Blood at El-Halia June 13, 2013Author: Beach Combing | in : Contemporary , trackback
Civil war is always terrible. But the Anglo-Saxon world has experienced, at least in modern times, relatively mild versions. The English Civil War was admittedly the most traumatic event on British soil in the last seven hundred years, but, with shameful exceptions from Scotland and Ireland, civilians were not usually put to the sword. Likewise the American CW, though a bloody and unpleasant affair did not see that many deaths off the battlefield save in certain hellish prisoner of war camps. (Perhaps the stark geographical separation of the sides in these two wars helped? drbeachcombing AT yahoo DOT com) Other countries have been less lucky and there bloodshed has become generalized and vengeful. The village of El-Halia (aka El-Hallia) in Algeria is a reminder of just how horribly and how quickly everything can go wrong. In a few days this well-adjusted Algerian settlement went from one where communal relations between the locals and French settlers were good, to one where the most appalling bestiality operated.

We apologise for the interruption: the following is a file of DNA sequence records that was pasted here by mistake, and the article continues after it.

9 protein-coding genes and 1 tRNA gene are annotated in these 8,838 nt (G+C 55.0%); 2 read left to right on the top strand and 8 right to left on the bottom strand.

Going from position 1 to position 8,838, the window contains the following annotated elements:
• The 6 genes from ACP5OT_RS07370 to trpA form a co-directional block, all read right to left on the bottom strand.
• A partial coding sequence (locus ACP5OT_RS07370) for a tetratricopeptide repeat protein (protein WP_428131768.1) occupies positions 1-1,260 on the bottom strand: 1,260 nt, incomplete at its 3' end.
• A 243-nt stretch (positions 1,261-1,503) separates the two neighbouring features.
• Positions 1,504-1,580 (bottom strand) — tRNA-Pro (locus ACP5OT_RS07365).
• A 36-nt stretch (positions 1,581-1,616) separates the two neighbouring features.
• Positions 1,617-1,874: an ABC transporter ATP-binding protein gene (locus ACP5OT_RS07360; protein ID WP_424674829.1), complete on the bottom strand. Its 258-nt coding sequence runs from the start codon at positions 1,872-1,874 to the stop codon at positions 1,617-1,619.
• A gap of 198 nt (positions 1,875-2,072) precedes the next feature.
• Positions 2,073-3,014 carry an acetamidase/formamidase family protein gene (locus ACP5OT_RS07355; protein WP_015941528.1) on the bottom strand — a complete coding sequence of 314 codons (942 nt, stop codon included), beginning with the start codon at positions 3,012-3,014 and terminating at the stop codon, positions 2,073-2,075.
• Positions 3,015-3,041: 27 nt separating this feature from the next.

First, the vital statistics. In 1955, before it was changed out of recognition, El-Halia had about two thousand Algerian inhabitants and 130 French settlers (the Pied Noirs). There was a mine in the village run by the French: Algeria was under the colonial control of France, of course. But relations were generally good between the two communities with overlapping social circles. There was certainly not that stark division that almost always characterized African and European communities to the south of the Sahara in the colonial period. However, by 1955, Algeria was a powder keg waiting to explode. The FLN (the National Liberation Front) was stepping up its attacks and the FLN commander in the Philipville area – a man incidentally celebrated as a hero in contemporary Algeria – had decided that not only would civilian targets be hit, but that they would be deliberately targeted. French intelligence had brought back news that there would be attacks in this part of Algeria and French paratroopers and soldiers had quietly been brought in to surprise the insurgents. However, it is a measure of how peaceful El-Halia was that the Pied Noirs there thought that, in the unlikely event that they were visited by the rebels, then the Algerians and French would fight the FLN off together.